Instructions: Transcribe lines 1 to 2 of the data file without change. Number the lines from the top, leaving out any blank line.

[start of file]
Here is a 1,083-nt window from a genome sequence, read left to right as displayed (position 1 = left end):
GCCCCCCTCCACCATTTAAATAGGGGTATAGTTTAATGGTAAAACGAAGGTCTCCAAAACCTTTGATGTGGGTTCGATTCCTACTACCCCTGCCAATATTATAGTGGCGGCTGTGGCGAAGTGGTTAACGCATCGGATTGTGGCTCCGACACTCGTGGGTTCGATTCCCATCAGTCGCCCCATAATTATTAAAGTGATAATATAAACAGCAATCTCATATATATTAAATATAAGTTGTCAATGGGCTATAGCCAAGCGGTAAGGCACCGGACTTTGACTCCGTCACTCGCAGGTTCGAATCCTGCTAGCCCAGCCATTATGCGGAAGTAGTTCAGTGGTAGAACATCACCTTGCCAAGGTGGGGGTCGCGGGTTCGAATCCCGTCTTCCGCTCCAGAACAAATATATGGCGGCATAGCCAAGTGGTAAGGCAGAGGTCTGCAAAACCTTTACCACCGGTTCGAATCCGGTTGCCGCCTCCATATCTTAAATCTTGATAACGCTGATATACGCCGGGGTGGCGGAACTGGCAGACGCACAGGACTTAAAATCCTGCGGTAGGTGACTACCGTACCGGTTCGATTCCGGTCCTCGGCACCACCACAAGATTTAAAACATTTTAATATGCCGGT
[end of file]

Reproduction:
Here is a 1,083-nt window from a genome sequence, read left to right as displayed (position 1 = left end):
GCCCCCCTCCACCATTTAAATAGGGGTATAGTTTAATGGTAAAACGAAGGTCTCCAAAACCTTTGATGTGGGTTCGATTCCTACTACCCCTGCCAATATTATAGTGGCGGCTGTGGCGAAGTGGTTAACGCATCGGATTGTGGCTCCGACACTCGTGGGTTCGATTCCCATCAGTCGCCCCATAATTATTAAAGTGATAATATAAACAGCAATCTCATATATATTAAATATAAGTTGTCAATGGGCTATAGCCAAGCGGTAAGGCACCGGACTTTGACTCCGTCACTCGCAGGTTCGAATCCTGCTAGCCCAGCCATTATGCGGAAGTAGTTCAGTGGTAGAACATCACCTTGCCAAGGTGGGGGTCGCGGGTTCGAATCCCGTCTTCCGCTCCAGAACAAATATATGGCGGCATAGCCAAGTGGTAAGGCAGAGGTCTGCAAAACCTTTACCACCGGTTCGAATCCGGTTGCCGCCTCCATATCTTAAATCTTGATAACGCTGATATACGCCGGGGTGGCGGAACTGGCAGACGCACAGGACTTAAAATCCTGCGGTAGGTGACTACCGTACCGGTTCGATTCCGGTCCTCGGCACCACCACAAGATTTAAAACATTTTAATATGCCGGT